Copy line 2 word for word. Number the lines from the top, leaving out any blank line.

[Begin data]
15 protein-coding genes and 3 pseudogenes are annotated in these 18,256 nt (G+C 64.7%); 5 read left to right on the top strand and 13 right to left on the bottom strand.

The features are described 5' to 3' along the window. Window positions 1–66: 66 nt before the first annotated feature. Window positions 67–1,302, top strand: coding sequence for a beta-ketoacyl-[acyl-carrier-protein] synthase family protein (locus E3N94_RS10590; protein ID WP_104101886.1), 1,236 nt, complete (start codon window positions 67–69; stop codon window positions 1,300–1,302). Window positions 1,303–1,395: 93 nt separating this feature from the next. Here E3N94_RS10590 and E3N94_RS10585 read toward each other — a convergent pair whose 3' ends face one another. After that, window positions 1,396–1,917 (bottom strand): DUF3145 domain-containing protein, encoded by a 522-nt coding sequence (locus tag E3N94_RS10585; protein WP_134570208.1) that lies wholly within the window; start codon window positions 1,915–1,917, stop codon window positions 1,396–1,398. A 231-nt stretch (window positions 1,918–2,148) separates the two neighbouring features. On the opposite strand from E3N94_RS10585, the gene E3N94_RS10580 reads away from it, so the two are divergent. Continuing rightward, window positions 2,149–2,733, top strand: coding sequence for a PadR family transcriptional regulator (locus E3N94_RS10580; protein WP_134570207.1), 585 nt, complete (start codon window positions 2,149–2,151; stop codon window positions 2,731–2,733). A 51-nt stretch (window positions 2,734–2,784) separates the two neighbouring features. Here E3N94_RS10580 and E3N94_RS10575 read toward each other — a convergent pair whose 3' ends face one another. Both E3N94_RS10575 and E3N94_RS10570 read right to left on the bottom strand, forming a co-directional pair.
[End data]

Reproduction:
The features are described 5' to 3' along the window. Window positions 1–66: 66 nt before the first annotated feature. Window positions 67–1,302, top strand: coding sequence for a beta-ketoacyl-[acyl-carrier-protein] synthase family protein (locus E3N94_RS10590; protein ID WP_104101886.1), 1,236 nt, complete (start codon window positions 67–69; stop codon window positions 1,300–1,302). Window positions 1,303–1,395: 93 nt separating this feature from the next. Here E3N94_RS10590 and E3N94_RS10585 read toward each other — a convergent pair whose 3' ends face one another. After that, window positions 1,396–1,917 (bottom strand): DUF3145 domain-containing protein, encoded by a 522-nt coding sequence (locus tag E3N94_RS10585; protein WP_134570208.1) that lies wholly within the window; start codon window positions 1,915–1,917, stop codon window positions 1,396–1,398. A 231-nt stretch (window positions 1,918–2,148) separates the two neighbouring features. On the opposite strand from E3N94_RS10585, the gene E3N94_RS10580 reads away from it, so the two are divergent. Continuing rightward, window positions 2,149–2,733, top strand: coding sequence for a PadR family transcriptional regulator (locus E3N94_RS10580; protein WP_134570207.1), 585 nt, complete (start codon window positions 2,149–2,151; stop codon window positions 2,731–2,733). A 51-nt stretch (window positions 2,734–2,784) separates the two neighbouring features. Here E3N94_RS10580 and E3N94_RS10575 read toward each other — a convergent pair whose 3' ends face one another. Both E3N94_RS10575 and E3N94_RS10570 read right to left on the bottom strand, forming a co-directional pair.